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Parents' Guide to

Bugs Bunny: Big Top Bunny

By Paul Trandahl, Common Sense Media Reviewer

age 6+

Classic, inventive cartooning.

Movie NR 1951 71 minutes
Bugs Bunny: Big Top Bunny Poster Image

A Lot or a Little?

What you will—and won't—find in this movie.

Community Reviews

age 7+

Based on 3 parent reviews

age 2+

Show this to you baby’s it’s very educational

age 10+

Ignore the bad reviews

Looney tunes is a classic, the parents saying they never understood the violence watched the syndicated versions which cut out the violence, racial slurs and transgender stereotypes. Just shut up and let kids watch this, it's funny, stop feeding them Dora, Barney and Teletubbies. Let them watch the grand-daddy of modern animated entertainment.

This title has:

Great messages
Great role models
Too much violence

Is It Any Good?

Our review:
Parents say (3 ):
Kids say (3 ):

It can't be said often enough: Bugs Bunny is one of the greatest cartoon characters ever conceived, and this collection offers 10 reasons why. By giving us 10 cartoons that encompass three decades of the rabbit's career, the range of the character becomes especially clear. Every cartoon here is worthwhile, but a few deserve special mention. "Water Water Every Hare" features Bugs against the red-haired, tennis shoe-wearing monster. It includes the classic bit when Bugs becomes a chatty hairdresser who insists on giving the monster an explosive perm, and boasts a dreamlike conclusion, when the mad scientist continues his pursuit of Bugs in slow motion after both have inhaled ether.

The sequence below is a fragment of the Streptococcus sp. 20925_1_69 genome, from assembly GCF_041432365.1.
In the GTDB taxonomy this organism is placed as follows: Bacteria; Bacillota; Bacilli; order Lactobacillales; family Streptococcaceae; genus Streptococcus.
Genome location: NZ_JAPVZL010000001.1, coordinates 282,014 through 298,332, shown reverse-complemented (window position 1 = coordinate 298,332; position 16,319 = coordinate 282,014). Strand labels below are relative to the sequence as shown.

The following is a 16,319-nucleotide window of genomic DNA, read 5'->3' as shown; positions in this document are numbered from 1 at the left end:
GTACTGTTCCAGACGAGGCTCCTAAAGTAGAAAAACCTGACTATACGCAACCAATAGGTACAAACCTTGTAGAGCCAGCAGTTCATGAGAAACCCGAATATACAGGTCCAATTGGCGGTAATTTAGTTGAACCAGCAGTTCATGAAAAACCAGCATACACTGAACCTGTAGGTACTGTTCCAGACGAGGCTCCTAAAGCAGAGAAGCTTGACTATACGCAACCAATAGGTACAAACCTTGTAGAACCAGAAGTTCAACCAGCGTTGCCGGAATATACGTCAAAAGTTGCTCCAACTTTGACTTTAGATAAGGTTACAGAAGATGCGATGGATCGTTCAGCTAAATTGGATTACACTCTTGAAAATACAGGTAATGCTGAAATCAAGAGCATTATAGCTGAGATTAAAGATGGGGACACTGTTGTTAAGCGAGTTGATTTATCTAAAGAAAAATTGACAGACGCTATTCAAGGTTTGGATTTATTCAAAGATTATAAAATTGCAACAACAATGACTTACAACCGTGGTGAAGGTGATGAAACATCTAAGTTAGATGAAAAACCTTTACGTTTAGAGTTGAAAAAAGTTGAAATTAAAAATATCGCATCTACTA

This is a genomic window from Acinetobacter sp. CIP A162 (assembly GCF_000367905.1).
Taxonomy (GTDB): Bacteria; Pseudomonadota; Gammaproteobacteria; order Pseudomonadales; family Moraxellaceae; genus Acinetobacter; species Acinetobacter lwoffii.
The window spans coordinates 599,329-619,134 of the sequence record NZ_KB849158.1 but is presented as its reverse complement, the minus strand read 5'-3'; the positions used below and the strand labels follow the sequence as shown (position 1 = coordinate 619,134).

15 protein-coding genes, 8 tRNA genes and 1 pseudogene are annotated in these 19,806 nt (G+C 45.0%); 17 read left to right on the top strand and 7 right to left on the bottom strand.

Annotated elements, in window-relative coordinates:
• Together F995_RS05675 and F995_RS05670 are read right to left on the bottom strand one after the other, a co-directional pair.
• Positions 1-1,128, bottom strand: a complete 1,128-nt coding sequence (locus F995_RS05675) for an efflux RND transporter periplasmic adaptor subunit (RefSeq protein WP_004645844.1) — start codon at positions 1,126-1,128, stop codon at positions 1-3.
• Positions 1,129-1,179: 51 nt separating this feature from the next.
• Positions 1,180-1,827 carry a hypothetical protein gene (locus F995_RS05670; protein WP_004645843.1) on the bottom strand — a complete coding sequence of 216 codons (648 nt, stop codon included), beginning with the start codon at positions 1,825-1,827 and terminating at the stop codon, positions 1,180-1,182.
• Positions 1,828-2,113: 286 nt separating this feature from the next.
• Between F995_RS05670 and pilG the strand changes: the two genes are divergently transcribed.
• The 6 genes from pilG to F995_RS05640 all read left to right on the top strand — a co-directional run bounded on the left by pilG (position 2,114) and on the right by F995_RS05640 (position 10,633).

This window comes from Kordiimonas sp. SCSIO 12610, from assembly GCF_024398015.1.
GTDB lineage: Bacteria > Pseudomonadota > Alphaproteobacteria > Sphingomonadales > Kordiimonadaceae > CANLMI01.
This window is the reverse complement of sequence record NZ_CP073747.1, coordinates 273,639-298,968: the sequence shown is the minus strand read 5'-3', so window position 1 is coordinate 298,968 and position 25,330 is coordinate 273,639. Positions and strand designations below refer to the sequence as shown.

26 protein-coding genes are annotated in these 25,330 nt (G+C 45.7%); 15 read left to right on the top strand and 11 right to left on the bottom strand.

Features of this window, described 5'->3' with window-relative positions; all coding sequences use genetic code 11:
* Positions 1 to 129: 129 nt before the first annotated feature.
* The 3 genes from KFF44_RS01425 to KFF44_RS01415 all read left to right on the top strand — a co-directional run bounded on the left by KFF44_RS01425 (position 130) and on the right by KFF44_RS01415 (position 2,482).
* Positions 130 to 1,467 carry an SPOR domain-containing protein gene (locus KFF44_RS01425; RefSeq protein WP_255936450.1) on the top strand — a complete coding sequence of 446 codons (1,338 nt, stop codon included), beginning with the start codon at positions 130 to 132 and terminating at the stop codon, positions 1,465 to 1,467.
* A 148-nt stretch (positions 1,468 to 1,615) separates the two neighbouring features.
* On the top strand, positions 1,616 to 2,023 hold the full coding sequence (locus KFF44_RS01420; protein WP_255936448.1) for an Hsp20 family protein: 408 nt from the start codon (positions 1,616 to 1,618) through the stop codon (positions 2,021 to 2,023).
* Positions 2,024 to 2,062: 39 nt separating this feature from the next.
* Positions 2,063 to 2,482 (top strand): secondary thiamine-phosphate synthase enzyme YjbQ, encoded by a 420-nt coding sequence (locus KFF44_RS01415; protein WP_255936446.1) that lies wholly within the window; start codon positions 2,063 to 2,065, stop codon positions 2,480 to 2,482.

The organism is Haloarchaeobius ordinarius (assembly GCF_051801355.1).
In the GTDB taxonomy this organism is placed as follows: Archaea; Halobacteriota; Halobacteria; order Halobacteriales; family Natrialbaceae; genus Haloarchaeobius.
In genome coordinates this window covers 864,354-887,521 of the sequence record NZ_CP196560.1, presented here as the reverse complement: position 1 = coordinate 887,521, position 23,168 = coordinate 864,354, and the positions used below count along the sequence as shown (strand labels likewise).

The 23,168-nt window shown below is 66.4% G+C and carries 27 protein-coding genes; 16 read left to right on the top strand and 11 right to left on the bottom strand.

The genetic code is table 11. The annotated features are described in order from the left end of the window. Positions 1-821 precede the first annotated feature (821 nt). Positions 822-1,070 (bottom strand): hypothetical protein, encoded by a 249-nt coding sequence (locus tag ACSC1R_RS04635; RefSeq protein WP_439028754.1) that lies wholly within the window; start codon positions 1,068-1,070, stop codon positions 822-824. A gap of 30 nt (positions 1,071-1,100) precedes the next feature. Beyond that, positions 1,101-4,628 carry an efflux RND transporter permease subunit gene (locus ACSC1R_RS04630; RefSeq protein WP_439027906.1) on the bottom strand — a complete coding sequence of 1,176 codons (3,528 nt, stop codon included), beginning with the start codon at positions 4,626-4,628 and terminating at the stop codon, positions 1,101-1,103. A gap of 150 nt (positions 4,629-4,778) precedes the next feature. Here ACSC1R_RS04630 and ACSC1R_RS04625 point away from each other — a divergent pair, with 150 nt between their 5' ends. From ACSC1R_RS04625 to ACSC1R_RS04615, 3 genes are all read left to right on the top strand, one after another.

"Rabbit Rampage" is a Chuck Jones remake of his classic of classics "Duck Amuck," in which Daffy Duck was tormented by an off-screen animator. This time it's Bugs who's abused by a malicious artist, and although it doesn't reach the heights of the earlier cartoon, there are enough standout visual gags to make it an enjoyable effort. "The Abominable Snow Rabbit," contains one of Daffy's most memorable lines. After betraying Bugs to the Abominable Snowman, who is determined to keep one of them as a pet, he proclaims, "I'm not like other people. I can't stand pain. It hurts me." And finally, "Rabbit's Kin" pits Bugs against Pete Puma, who, with his oddball voice and extremely bizarre laugh, ranks as Bugs's all-time strangest adversary.

Movie Details

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